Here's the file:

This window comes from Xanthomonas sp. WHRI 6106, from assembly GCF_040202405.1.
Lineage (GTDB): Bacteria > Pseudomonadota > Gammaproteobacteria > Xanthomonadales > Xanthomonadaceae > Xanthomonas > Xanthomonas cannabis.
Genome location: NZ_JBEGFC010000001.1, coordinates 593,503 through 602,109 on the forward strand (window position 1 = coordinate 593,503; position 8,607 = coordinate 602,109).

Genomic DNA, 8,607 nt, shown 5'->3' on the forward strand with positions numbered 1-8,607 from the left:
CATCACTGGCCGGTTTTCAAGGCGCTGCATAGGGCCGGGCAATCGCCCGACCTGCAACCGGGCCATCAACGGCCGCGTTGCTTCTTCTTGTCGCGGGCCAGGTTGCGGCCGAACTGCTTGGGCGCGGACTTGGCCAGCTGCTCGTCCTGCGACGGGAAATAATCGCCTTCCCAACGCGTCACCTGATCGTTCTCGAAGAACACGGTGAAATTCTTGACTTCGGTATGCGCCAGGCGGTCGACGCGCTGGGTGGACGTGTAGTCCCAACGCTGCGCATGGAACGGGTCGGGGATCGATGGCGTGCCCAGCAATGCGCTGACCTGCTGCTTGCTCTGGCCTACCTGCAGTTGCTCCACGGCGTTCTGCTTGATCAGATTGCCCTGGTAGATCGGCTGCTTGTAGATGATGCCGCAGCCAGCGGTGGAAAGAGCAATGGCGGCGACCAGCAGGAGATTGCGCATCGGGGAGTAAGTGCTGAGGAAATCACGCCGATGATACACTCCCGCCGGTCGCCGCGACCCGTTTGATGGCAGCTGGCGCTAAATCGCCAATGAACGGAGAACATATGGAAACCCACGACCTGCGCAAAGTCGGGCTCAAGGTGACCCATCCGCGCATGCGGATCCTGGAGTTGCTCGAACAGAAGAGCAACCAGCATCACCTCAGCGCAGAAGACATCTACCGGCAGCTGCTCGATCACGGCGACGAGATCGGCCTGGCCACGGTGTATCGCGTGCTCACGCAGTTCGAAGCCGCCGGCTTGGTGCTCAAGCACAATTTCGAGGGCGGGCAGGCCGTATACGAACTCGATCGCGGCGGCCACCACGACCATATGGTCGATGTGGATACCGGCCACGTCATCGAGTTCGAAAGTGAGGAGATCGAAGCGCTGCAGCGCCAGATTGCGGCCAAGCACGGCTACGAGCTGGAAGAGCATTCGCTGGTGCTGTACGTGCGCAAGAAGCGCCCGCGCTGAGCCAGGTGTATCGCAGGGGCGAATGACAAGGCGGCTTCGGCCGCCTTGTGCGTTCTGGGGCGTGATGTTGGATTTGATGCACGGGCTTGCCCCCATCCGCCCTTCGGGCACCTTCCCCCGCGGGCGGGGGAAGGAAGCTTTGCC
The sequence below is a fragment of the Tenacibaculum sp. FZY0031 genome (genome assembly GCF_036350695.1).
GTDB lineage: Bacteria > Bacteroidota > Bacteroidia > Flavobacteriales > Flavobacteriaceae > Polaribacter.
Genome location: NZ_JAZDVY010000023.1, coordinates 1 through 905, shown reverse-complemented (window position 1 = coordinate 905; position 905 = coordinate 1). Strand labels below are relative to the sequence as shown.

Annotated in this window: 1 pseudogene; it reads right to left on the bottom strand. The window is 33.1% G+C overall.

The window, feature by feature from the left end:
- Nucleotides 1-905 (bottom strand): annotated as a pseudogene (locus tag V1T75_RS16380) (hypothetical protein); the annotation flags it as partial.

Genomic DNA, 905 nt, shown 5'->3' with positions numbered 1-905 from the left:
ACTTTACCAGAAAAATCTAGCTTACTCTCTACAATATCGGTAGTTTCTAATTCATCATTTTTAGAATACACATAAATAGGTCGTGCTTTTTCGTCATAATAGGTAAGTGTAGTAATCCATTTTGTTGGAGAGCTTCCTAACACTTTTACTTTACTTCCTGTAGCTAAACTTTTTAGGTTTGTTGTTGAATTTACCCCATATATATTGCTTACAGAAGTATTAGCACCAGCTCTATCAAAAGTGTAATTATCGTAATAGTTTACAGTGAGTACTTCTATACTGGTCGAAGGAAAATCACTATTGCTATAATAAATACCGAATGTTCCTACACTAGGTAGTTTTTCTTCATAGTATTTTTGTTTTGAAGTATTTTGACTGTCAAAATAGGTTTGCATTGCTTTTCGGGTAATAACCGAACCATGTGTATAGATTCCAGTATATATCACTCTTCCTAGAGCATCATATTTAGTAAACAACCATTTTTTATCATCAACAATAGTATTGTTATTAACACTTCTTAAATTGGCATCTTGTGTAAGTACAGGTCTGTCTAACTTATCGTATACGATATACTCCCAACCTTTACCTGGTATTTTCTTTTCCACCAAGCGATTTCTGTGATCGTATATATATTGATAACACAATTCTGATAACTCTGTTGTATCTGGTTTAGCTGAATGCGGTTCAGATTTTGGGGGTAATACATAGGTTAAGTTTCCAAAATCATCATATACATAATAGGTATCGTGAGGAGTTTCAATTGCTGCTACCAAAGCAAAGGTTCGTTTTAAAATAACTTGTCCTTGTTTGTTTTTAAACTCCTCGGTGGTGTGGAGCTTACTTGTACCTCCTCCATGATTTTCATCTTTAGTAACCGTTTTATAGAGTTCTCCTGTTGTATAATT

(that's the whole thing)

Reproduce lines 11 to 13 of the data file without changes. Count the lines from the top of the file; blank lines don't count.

- Nucleotides 1-905 (bottom strand): annotated as a pseudogene (locus tag V1T75_RS16380) (hypothetical protein); the annotation flags it as partial.

Genomic DNA, 905 nt, shown 5'->3' with positions numbered 1-905 from the left:
ACTTTACCAGAAAAATCTAGCTTACTCTCTACAATATCGGTAGTTTCTAATTCATCATTTTTAGAATACACATAAATAGGTCGTGCTTTTTCGTCATAATAGGTAAGTGTAGTAATCCATTTTGTTGGAGAGCTTCCTAACACTTTTACTTTACTTCCTGTAGCTAAACTTTTTAGGTTTGTTGTTGAATTTACCCCATATATATTGCTTACAGAAGTATTAGCACCAGCTCTATCAAAAGTGTAATTATCGTAATAGTTTACAGTGAGTACTTCTATACTGGTCGAAGGAAAATCACTATTGCTATAATAAATACCGAATGTTCCTACACTAGGTAGTTTTTCTTCATAGTATTTTTGTTTTGAAGTATTTTGACTGTCAAAATAGGTTTGCATTGCTTTTCGGGTAATAACCGAACCATGTGTATAGATTCCAGTATATATCACTCTTCCTAGAGCATCATATTTAGTAAACAACCATTTTTTATCATCAACAATAGTATTGTTATTAACACTTCTTAAATTGGCATCTTGTGTAAGTACAGGTCTGTCTAACTTATCGTATACGATATACTCCCAACCTTTACCTGGTATTTTCTTTTCCACCAAGCGATTTCTGTGATCGTATATATATTGATAACACAATTCTGATAACTCTGTTGTATCTGGTTTAGCTGAATGCGGTTCAGATTTTGGGGGTAATACATAGGTTAAGTTTCCAAAATCATCATATACATAATAGGTATCGTGAGGAGTTTCAATTGCTGCTACCAAAGCAAAGGTTCGTTTTAAAATAACTTGTCCTTGTTTGTTTTTAAACTCCTCGGTGGTGTGGAGCTTACTTGTACCTCCTCCATGATTTTCATCTTTAGTAACCGTTTTATAGAGTTCTCCTGTTGTATAATT